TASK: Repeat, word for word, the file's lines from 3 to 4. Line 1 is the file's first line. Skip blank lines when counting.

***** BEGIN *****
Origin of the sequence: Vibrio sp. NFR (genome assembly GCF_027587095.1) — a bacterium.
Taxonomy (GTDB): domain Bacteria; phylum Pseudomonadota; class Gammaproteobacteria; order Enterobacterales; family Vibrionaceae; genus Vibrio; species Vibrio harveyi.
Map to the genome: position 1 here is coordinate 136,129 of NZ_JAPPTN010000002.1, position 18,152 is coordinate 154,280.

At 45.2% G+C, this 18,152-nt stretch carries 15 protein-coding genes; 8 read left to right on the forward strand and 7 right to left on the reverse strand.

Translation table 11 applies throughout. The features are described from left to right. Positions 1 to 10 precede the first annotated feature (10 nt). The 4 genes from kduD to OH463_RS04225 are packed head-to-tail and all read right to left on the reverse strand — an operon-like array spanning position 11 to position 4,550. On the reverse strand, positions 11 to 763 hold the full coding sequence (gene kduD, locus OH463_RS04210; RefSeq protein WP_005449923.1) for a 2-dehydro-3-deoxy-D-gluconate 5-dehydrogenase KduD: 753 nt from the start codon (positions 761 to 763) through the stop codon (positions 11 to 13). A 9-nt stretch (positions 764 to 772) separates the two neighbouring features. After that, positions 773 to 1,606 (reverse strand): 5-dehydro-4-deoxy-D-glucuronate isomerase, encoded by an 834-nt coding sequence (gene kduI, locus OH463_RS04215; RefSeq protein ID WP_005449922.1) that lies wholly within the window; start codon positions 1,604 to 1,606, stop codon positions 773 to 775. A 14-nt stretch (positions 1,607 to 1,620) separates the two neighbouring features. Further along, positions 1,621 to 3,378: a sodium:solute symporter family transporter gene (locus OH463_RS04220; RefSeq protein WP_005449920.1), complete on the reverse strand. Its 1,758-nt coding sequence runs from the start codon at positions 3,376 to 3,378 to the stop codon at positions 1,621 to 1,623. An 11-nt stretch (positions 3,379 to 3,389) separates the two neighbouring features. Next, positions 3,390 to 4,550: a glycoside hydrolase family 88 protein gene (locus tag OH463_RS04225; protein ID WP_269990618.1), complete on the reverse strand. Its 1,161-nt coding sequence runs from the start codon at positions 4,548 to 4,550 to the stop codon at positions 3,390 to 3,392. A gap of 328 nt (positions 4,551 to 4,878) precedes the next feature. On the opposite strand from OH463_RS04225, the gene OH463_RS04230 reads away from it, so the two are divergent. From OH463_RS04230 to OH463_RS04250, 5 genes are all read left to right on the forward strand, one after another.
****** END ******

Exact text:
Map to the genome: position 1 here is coordinate 136,129 of NZ_JAPPTN010000002.1, position 18,152 is coordinate 154,280.

At 45.2% G+C, this 18,152-nt stretch carries 15 protein-coding genes; 8 read left to right on the forward strand and 7 right to left on the reverse strand.